4. In early May, the company announced that it would introduce a benefit increase, but only to workers in stores that had not already opted for unionization. CEO Howard Schultz and other top managers have misleadingly claimed that the law prevents it from unilaterally changing conditions for union workers. In reality, pro-union workers have informed the company they would not object and called on it to extend the increase to all Starbucks partners.
However, activists report that store and district managers throughout the country have repeated this threat, which has disrupted the union campaign and slowed the filing of new petitions for elections. Led by Cory Booker (D-NJ) and Sherrod Brown (D-OH), fourteen Democratic senators called on Schultz to stop repeating the unlawful threat: “We write to underscore that attempts to interfere with your workers’ right to organize is an illegal unfair labor practice.” (In an apparent act of cowardice, Washington State’s two Democratic senators, Maria Cantwell and Patty Murray, declined to sign on.)
5. Starbucks has used delays to undermine workers, using the country’s leading union-avoidance law firm, Littler Mendelson, in its efforts to exploit every loophole and weakness in the law and the board’s processes. Pro-union workers have repeatedly criticized the NLRB for acting too slowly to rein in Starbucks’s widespread lawlessness. Even now that the board is finally taking more aggressive action, Starbucks will inevitably appeal its decisions for months and months and try to take them to the federal courts, which have dozens of new Donald Trump–appointed judges, who are more likely to be sympathetic to the company’s tsunami of union busting.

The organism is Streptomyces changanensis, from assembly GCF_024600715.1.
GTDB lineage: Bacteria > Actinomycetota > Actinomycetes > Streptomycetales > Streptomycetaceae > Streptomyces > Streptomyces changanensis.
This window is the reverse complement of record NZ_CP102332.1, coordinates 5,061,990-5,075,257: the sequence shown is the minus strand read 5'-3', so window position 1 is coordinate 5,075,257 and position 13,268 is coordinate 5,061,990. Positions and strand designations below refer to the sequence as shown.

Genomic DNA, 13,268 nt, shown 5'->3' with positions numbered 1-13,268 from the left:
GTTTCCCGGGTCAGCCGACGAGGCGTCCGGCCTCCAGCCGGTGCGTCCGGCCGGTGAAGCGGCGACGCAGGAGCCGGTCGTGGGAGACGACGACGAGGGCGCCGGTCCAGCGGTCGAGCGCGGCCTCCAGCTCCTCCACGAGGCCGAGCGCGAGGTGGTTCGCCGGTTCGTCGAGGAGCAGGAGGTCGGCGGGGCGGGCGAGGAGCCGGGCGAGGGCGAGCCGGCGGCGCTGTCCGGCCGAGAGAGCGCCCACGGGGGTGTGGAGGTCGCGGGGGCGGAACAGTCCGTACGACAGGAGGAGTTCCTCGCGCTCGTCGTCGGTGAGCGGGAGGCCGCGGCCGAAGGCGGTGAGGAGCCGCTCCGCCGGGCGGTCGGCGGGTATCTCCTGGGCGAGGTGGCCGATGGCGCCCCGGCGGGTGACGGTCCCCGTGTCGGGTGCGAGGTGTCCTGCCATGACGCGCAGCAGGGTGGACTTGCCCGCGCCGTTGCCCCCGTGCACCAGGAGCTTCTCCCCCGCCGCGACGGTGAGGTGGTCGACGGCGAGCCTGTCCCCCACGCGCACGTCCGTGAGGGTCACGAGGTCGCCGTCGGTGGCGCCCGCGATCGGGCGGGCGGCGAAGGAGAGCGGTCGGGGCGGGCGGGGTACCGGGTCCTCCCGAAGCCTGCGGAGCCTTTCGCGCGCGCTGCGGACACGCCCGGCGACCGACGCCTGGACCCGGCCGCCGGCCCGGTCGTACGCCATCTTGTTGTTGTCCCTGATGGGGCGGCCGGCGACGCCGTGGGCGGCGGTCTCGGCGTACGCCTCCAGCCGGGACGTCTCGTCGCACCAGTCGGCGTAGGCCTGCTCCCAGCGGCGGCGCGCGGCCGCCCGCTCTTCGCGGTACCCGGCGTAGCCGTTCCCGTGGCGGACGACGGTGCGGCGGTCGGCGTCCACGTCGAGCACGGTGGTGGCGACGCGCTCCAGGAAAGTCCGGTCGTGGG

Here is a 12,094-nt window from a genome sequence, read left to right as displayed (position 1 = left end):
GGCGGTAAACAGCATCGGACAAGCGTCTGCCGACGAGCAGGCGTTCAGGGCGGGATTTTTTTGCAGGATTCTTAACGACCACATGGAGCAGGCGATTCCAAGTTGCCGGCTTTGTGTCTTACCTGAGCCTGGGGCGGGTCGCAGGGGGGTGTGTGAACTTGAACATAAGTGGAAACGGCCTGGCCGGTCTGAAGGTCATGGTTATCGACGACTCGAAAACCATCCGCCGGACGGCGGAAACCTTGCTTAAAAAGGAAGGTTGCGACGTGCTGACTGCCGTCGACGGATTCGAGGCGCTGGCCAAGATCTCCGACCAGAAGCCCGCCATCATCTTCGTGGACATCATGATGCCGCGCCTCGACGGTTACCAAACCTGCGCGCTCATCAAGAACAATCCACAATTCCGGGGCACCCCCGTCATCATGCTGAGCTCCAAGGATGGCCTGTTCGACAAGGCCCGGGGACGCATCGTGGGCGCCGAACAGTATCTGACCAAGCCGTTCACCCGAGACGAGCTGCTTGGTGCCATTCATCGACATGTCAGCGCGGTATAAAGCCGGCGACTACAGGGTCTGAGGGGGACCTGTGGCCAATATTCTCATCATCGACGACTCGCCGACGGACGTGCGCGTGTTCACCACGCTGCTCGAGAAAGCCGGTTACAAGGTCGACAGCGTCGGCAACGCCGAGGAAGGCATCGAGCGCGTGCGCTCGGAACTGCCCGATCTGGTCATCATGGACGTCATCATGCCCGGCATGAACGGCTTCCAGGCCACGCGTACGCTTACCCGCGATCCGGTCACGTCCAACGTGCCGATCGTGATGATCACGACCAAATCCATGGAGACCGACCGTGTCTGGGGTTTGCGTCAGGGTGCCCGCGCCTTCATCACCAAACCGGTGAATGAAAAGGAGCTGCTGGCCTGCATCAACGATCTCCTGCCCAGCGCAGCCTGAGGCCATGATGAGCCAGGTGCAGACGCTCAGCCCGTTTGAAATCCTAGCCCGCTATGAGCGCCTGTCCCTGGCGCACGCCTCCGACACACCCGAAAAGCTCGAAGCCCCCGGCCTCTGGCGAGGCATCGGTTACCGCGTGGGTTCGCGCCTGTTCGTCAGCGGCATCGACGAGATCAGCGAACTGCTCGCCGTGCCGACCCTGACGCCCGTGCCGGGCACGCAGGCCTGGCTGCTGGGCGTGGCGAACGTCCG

Thus, pro-union workers have had to wait many months for the chronically underfunded and understaffed NLRB to act, and now they will likely have to wait many months more until Starbucks’s multimillion dollar anti-union campaign and its lawyers exhaust the appeals process.
Starbucks Worker United’s inspirational, worker-driven campaign may be the most important union drive in almost a century. It remains to be seen whether the Joe Biden NLRB can or will act quickly and decisively enough to stop Starbucks’s incredible wave of lawless union busting from undermining the clear will of its pro-union workers.
John Logan is professor and director of labor and employment studies at San Francisco State University.